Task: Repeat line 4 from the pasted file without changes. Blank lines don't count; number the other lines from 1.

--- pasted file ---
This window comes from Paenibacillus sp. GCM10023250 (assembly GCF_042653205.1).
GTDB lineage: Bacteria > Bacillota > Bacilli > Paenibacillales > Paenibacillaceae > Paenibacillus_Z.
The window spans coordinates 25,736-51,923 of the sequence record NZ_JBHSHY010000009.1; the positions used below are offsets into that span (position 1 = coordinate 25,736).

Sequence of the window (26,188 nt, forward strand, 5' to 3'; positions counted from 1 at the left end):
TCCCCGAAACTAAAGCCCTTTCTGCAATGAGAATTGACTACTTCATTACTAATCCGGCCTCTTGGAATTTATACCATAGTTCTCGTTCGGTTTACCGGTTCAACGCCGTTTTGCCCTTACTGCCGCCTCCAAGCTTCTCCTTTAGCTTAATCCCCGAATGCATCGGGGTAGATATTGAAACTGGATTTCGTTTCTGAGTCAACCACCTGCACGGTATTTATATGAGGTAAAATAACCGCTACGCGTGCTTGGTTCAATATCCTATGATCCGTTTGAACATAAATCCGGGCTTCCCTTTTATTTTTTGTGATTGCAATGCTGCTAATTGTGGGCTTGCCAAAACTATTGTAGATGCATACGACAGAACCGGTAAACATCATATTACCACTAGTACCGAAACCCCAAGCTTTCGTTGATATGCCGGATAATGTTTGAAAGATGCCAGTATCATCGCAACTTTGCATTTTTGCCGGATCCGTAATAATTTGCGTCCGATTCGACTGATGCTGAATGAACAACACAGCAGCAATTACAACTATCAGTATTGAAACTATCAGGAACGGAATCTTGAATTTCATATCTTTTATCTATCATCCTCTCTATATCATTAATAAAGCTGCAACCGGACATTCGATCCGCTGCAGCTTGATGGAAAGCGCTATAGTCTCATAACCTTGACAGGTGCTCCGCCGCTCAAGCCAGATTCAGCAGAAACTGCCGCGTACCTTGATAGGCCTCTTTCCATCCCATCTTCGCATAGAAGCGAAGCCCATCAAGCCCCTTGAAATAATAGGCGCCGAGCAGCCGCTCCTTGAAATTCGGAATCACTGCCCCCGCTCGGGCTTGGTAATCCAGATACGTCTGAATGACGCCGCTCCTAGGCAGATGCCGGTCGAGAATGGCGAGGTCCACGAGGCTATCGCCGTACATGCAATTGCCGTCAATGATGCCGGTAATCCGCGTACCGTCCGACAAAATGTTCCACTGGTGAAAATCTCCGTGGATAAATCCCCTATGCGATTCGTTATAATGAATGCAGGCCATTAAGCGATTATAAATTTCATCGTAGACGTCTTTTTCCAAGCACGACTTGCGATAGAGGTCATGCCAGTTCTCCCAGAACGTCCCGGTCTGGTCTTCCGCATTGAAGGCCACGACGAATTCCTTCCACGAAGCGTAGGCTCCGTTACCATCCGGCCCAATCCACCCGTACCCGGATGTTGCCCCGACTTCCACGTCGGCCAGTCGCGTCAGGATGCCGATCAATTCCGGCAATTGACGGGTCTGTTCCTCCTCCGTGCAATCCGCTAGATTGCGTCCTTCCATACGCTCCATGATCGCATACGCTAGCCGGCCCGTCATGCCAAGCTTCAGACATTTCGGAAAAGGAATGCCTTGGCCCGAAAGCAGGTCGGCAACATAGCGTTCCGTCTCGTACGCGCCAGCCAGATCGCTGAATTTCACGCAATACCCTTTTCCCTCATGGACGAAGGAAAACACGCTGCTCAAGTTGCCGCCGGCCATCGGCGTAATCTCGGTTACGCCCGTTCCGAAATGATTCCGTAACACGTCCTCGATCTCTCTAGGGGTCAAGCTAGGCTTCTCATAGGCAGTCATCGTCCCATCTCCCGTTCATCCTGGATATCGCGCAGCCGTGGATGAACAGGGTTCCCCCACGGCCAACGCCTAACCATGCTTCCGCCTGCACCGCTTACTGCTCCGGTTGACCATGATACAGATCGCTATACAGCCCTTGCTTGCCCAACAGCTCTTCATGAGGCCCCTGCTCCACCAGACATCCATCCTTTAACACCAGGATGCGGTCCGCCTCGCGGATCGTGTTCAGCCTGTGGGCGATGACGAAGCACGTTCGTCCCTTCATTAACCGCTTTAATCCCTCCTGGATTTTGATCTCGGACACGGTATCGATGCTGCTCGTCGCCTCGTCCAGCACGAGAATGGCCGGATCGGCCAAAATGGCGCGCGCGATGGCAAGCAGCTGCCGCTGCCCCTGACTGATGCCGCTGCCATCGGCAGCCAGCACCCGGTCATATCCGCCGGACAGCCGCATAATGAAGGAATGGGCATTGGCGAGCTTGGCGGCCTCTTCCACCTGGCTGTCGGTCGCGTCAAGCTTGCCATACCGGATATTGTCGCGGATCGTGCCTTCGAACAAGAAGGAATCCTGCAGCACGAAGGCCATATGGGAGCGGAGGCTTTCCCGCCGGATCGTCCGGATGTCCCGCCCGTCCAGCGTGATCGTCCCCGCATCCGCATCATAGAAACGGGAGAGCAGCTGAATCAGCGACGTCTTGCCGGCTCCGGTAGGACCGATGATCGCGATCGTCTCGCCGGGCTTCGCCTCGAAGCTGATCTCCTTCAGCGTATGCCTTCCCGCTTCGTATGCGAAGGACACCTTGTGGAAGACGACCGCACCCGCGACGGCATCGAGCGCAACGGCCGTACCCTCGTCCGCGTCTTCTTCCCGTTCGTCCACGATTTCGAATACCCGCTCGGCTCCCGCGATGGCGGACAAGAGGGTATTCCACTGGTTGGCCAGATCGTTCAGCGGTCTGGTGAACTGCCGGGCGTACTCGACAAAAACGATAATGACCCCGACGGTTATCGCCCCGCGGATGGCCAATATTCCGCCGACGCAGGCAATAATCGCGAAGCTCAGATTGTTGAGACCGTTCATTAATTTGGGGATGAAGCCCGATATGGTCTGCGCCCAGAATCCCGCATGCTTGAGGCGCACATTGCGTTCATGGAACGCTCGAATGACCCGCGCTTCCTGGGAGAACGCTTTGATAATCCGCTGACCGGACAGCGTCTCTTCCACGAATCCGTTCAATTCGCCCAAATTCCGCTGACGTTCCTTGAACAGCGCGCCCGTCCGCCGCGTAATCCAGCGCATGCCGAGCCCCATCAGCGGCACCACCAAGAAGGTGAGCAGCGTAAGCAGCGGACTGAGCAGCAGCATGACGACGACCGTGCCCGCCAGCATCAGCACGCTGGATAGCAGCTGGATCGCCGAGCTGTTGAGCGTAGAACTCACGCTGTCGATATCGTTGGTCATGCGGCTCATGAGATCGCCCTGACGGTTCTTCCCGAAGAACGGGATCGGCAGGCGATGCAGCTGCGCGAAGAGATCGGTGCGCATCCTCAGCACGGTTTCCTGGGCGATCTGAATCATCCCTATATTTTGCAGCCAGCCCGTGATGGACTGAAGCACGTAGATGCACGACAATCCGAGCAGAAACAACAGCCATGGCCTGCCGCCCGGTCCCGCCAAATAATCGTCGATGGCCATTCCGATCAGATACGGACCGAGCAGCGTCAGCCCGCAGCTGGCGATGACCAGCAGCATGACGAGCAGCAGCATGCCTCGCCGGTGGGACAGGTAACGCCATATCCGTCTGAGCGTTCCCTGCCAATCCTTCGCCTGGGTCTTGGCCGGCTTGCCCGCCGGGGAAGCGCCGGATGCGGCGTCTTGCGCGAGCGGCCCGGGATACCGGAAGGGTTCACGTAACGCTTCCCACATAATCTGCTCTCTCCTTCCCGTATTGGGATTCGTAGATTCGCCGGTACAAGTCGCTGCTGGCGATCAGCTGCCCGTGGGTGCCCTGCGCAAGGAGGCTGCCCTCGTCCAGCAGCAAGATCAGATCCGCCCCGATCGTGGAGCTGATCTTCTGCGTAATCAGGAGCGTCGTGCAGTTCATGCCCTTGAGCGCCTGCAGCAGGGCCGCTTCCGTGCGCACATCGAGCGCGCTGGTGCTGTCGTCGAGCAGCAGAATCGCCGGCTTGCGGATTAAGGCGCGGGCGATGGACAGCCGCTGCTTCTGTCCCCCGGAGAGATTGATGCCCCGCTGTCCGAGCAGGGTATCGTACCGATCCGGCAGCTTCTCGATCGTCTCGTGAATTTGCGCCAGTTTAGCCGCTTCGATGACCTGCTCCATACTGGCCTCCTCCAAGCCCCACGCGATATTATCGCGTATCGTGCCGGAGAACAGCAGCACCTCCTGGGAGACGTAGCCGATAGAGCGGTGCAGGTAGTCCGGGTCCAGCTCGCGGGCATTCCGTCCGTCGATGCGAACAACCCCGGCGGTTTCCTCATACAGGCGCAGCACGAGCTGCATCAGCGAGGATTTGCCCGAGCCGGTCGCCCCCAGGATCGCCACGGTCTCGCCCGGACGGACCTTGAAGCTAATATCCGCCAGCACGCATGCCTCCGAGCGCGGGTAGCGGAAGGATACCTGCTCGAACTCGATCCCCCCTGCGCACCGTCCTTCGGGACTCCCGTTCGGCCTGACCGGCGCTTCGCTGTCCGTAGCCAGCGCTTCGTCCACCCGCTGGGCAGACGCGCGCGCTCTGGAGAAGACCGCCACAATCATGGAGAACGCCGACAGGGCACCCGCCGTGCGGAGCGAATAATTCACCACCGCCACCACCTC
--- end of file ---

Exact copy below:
Sequence of the window (26,188 nt, forward strand, 5' to 3'; positions counted from 1 at the left end):